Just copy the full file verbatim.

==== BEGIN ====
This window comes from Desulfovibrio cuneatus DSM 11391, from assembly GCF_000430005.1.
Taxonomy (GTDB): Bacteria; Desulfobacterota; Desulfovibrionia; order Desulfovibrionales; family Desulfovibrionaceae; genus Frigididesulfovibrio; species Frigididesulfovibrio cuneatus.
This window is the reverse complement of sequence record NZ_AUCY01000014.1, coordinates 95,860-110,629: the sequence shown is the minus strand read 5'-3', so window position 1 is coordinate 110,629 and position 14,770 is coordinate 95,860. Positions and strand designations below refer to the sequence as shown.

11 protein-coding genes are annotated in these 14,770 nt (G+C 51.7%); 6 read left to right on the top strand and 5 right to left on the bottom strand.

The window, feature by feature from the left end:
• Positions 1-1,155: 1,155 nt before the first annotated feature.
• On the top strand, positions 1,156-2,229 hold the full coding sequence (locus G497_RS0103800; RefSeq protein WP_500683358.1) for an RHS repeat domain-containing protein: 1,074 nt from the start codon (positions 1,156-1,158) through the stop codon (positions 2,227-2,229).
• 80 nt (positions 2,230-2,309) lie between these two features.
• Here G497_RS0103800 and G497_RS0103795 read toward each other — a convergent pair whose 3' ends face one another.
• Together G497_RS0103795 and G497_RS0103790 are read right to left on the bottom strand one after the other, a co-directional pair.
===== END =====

This window comes from Desulfovibrio cuneatus DSM 11391, from assembly GCF_000430005.1.
Taxonomy (GTDB): Bacteria; Desulfobacterota; Desulfovibrionia; order Desulfovibrionales; family Desulfovibrionaceae; genus Frigididesulfovibrio; species Frigididesulfovibrio cuneatus.
This window is the reverse complement of sequence record NZ_AUCY01000014.1, coordinates 95,860-110,629: the sequence shown is the minus strand read 5'-3', so window position 1 is coordinate 110,629 and position 14,770 is coordinate 95,860. Positions and strand designations below refer to the sequence as shown.

11 protein-coding genes are annotated in these 14,770 nt (G+C 51.7%); 6 read left to right on the top strand and 5 right to left on the bottom strand.

The window, feature by feature from the left end:
• Positions 1-1,155: 1,155 nt before the first annotated feature.
• On the top strand, positions 1,156-2,229 hold the full coding sequence (locus G497_RS0103800; RefSeq protein WP_500683358.1) for an RHS repeat domain-containing protein: 1,074 nt from the start codon (positions 1,156-1,158) through the stop codon (positions 2,227-2,229).
• 80 nt (positions 2,230-2,309) lie between these two features.
• Here G497_RS0103800 and G497_RS0103795 read toward each other — a convergent pair whose 3' ends face one another.
• Together G497_RS0103795 and G497_RS0103790 are read right to left on the bottom strand one after the other, a co-directional pair.